- The Washington Times - Sunday, May 4, 2014

ANALYSIS/OPINION:

The Washington Wizards have issued a “fraud alert,” warning fans of the risk of “purchasing seats from an unauthorized third party” for the Eastern Conference semifinals starting Monday in Indianapolis against the Pacers, with Games 3 and 4 Friday and Sunday at Verizon Center.

Wow. Wizards playoffs tickets are so hot that they are selling on the black market. Scam artists are trying to cash in on Wizards fever.

At least we can assume that. Why else would the team issue a “fraud alert?”

That’s a long way from when you could buy Wizards tickets for $2 just a month ago.

Remarkable, isn’t it?

These Wizards are worth the full price of admission. They exceeded expectations basketball-wise and heart-wise by handling the experienced Chicago Bulls in five games, and it’s reasonable to see this team beating Indiana and likely facing the Miami Heat in the Eastern Conference finals.

There’s nothing fraudulent about the way the Wizards are playing basketball now.

Beyond this season, though …

Let’s face it, this team is built on the premise of general manager Ernie Grunfeld saving his job this season and making the playoffs. He is the arsonist fireman, the one who burned this franchise to the ground and now gets the credit for rebuilding it.

He did a hell of a job doing that. Nearly every personnel button he pushed — trading for Marcin Gortat and Andre Miller, picking up Drew Gooden off the scrap heap — has worked. He drafted John Wall and Bradley Beal. He brought Nene here, pawning off one of his many mistakes, JaVale McGee, in the process.

But what is the end game? Where will it lead?

There is the young, talented backcourt of Wall and Beal, which is reason to be optimistic about the future. It’s a backcourt league, and they could have one of the most talented duos in the NBA.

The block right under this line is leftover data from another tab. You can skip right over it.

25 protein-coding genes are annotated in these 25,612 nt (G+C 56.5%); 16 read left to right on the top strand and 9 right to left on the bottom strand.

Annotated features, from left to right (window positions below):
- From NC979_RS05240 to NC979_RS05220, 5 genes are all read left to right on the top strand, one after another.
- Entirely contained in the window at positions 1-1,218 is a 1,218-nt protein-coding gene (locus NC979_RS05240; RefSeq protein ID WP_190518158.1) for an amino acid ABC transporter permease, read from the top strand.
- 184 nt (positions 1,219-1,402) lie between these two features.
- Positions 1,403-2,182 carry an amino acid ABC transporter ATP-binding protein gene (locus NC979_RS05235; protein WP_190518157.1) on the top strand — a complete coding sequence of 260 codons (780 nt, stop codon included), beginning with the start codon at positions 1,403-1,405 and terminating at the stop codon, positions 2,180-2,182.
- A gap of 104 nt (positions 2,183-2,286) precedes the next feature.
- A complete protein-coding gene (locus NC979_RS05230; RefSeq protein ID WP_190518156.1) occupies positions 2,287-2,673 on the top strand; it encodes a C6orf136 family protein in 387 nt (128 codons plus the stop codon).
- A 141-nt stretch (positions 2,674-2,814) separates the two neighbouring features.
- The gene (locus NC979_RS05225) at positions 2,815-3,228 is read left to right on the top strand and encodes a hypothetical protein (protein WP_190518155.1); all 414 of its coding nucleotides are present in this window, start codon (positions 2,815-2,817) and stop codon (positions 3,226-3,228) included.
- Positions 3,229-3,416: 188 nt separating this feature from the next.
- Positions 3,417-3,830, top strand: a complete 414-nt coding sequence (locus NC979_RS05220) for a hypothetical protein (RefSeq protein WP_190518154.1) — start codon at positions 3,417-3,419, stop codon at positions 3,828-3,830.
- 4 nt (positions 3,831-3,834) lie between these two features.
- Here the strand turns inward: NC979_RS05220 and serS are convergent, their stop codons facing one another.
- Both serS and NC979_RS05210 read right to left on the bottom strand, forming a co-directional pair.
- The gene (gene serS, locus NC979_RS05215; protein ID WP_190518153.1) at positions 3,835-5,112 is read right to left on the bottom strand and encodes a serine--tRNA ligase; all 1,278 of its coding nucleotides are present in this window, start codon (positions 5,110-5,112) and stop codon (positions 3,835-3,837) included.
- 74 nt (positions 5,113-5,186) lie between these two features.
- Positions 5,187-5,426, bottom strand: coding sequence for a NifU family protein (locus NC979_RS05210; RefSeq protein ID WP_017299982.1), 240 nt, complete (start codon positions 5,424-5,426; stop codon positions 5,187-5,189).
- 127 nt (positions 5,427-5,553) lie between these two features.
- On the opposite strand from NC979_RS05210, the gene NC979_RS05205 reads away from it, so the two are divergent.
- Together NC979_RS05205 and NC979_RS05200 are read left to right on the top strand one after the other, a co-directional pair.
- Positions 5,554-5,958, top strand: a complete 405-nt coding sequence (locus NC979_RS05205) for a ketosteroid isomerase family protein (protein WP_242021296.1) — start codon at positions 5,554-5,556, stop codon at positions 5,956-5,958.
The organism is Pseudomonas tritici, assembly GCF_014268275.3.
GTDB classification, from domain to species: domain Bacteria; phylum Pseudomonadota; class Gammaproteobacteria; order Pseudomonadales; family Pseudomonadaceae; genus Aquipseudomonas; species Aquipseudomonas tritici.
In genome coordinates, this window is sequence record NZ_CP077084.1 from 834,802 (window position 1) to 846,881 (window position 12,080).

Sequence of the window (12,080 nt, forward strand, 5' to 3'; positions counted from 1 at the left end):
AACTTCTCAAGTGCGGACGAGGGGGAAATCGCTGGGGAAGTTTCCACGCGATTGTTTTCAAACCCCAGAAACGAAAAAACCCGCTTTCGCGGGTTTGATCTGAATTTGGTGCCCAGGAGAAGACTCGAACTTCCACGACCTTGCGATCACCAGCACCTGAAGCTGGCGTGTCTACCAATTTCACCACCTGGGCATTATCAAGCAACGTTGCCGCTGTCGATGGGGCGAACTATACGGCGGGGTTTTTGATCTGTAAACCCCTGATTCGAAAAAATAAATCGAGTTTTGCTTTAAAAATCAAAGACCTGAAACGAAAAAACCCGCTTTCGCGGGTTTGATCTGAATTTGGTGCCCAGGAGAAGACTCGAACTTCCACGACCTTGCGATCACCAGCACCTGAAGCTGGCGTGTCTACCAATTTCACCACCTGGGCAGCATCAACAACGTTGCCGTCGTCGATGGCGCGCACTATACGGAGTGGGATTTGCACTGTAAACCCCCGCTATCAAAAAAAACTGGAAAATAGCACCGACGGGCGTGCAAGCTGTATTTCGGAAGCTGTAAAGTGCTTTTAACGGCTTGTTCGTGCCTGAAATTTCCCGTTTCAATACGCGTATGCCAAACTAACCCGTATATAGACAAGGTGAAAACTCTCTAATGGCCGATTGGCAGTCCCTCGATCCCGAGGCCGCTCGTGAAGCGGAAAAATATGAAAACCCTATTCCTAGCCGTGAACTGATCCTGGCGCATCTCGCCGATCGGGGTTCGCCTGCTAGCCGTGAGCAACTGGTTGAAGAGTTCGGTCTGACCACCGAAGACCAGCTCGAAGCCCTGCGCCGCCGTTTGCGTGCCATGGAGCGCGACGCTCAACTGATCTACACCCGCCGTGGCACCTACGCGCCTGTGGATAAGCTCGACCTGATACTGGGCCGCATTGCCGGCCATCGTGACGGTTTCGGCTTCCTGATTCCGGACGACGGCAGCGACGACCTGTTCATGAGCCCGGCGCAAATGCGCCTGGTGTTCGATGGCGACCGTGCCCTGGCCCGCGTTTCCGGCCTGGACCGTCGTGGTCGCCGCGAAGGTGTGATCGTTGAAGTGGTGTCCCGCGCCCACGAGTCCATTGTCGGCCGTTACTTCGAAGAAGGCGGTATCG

But it’s not enough. There is a third piece missing — if indeed the mission is no longer to save Grunfeld’s job (he has likely done that already), but to compete for an NBA championship.

There seems to be an assumption that Kevin Durant is the missing piece, and will come home to Washington after “Mr. Unreliable” leaves Oklahoma City.

The Los Angeles Lakers may have something to say about that.

Let’s just look forward to next season.

Both Gortat and Trevor Ariza are unrestricted free agents, and, based on the way both have played this season — particularly in the playoffs — they are going to get paid. The Wizards won’t likely be able to pay both, but even committing to one of them will not leave them with enough money to go after that elite third piece they will need. If they let Gortat go, they won’t have anything to show — save for this year’s success — for surrendering next season’s first-round draft pick.

They gave $80 million to Wall, and in two years Beal will be looking for his money as well.

Despite his stupid self-indulgent scuffle that got him suspended in Game 4 of the first round, Nene is still the emotional and intelligent leader of this team. Next year he will be 32, having not played a full year in three straight seasons, and has three more years left on the five-year, $65 million contract Washington inherited from Denver when it made the trade in March 2012.

There are a lot of challenges ahead, a lot of decisions that will make the difference between languishing in the place they are now, and taking the next step.

That’s no different than most other NBA teams. The difference is the guy making the decisions, the one who appears to have hit on 50 percent of four years of lottery picks (unless you really think these Wizards are so talented that Otto Porter can’t get on the court), with the days of lottery picks likely at an end.

The Wizards may be entering that no-man’s land that defined this franchise in the 1980s — winning 40-plus games a season, always making the playoffs, but never being quite good enough to be elite, or quite bad enough to be in position to get the next young star to take them to that level.

This may be the best it will get — and so far, it’s pretty good. So Wizards fans are “encouraged to make their ticket purchases directly from the team at WashingtonWizards.com or NBATickets.com, or by calling 202-661-5050.”

Thom Loverro is co-host of “The Sports Fix,” noon to 2 p.m. daily on ESPN 980 radio and espn980.com

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